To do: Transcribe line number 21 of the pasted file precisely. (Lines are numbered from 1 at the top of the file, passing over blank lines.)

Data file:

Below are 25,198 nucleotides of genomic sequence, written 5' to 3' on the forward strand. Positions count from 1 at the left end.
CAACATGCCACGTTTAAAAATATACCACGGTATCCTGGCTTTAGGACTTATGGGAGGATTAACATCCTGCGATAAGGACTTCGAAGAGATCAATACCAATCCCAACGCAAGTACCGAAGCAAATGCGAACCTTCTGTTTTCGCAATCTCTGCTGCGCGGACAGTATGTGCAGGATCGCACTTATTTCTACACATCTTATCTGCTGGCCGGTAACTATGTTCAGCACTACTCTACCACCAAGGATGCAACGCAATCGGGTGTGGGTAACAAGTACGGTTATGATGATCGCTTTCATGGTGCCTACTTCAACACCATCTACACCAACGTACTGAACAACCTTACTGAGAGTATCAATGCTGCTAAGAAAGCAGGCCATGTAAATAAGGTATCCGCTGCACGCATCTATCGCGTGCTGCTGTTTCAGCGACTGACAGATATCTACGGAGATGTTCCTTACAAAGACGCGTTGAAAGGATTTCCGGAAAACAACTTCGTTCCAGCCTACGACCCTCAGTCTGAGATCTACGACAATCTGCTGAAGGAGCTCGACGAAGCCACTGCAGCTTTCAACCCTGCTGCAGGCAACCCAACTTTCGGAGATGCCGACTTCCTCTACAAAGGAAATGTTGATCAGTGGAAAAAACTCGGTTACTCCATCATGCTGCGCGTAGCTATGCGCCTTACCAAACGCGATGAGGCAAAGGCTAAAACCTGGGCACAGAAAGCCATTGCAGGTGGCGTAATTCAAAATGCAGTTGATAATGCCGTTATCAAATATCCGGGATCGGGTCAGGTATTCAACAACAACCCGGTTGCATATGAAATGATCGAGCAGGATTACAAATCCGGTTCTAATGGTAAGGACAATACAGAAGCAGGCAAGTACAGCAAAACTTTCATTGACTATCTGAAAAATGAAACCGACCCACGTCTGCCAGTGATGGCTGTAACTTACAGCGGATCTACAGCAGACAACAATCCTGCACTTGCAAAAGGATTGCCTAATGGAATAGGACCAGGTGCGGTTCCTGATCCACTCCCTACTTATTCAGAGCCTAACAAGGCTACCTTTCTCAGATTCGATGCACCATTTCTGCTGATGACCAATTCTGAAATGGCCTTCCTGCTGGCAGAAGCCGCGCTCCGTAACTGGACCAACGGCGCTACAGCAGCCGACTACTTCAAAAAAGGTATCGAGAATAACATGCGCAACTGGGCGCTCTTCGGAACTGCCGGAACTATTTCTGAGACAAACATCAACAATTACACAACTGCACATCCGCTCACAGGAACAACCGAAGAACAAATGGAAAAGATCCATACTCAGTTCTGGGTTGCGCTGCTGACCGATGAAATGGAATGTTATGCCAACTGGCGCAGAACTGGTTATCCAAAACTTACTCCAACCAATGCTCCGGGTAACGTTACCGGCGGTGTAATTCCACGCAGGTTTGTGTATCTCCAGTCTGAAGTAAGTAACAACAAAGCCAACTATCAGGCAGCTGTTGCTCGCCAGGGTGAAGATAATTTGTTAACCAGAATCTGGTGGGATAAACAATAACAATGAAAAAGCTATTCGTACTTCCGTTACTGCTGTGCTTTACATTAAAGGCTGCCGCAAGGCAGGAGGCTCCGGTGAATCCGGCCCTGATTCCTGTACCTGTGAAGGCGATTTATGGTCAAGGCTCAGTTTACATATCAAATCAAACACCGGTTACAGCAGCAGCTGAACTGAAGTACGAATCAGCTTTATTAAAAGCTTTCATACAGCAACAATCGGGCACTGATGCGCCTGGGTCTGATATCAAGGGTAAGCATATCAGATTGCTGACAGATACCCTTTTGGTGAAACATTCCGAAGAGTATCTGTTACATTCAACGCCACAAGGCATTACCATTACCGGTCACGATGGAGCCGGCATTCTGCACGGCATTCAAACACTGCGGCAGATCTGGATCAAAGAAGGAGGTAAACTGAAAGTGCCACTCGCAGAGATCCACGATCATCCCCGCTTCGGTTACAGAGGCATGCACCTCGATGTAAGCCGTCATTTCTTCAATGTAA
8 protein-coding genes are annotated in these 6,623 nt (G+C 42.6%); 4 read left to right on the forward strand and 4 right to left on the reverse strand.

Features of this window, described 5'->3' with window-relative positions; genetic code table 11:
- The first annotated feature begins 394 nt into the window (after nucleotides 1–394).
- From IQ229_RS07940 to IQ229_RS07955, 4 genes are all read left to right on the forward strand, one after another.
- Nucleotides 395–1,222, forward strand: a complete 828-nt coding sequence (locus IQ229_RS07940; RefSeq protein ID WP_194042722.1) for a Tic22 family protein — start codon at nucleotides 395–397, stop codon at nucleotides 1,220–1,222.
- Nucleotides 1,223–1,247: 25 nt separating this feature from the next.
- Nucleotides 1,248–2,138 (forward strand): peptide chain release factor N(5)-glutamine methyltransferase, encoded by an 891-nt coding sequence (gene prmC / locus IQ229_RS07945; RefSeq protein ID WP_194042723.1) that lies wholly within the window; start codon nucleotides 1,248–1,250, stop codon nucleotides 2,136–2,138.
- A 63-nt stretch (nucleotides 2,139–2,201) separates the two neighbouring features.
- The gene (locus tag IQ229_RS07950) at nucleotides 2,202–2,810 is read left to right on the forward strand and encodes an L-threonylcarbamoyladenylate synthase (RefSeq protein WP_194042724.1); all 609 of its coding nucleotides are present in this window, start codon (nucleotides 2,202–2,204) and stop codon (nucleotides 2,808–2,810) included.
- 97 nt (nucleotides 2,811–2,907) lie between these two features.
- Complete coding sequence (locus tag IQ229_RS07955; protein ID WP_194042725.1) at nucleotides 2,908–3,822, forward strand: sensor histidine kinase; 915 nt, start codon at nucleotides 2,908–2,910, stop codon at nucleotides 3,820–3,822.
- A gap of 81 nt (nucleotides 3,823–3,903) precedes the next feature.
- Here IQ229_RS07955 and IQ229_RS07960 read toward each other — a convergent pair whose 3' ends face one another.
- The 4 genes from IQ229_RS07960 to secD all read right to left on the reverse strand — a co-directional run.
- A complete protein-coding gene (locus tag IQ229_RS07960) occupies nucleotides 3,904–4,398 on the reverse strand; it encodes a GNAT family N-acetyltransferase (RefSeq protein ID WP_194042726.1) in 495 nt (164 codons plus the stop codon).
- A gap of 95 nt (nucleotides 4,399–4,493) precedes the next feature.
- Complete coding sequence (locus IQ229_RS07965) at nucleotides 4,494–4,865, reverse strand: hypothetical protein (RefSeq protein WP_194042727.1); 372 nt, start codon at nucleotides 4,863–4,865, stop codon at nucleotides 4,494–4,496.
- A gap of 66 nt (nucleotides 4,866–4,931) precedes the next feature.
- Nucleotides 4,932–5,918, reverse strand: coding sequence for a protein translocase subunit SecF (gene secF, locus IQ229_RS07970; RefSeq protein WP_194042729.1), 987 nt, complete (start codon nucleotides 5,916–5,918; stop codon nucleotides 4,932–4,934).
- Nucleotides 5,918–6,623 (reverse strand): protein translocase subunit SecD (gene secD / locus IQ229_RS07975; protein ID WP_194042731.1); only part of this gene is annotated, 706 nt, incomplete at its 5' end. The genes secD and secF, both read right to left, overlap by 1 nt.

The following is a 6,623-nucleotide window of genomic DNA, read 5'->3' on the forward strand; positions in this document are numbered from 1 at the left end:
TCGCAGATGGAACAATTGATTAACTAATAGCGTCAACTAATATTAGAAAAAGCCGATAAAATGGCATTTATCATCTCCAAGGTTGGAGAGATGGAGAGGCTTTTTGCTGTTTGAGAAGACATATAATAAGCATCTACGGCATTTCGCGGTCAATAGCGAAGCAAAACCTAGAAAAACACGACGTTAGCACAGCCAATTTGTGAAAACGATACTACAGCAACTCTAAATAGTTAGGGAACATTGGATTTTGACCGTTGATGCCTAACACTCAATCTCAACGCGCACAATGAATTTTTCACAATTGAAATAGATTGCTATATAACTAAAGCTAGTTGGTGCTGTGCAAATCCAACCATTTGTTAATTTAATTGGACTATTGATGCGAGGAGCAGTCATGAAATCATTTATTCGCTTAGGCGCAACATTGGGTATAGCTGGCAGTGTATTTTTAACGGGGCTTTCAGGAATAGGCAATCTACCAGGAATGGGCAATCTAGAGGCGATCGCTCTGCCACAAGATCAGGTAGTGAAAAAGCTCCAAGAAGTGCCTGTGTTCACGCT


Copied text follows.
- Nucleotides 4,932–5,918, reverse strand: coding sequence for a protein translocase subunit SecF (gene secF, locus IQ229_RS07970; RefSeq protein WP_194042729.1), 987 nt, complete (start codon nucleotides 5,916–5,918; stop codon nucleotides 4,932–4,934).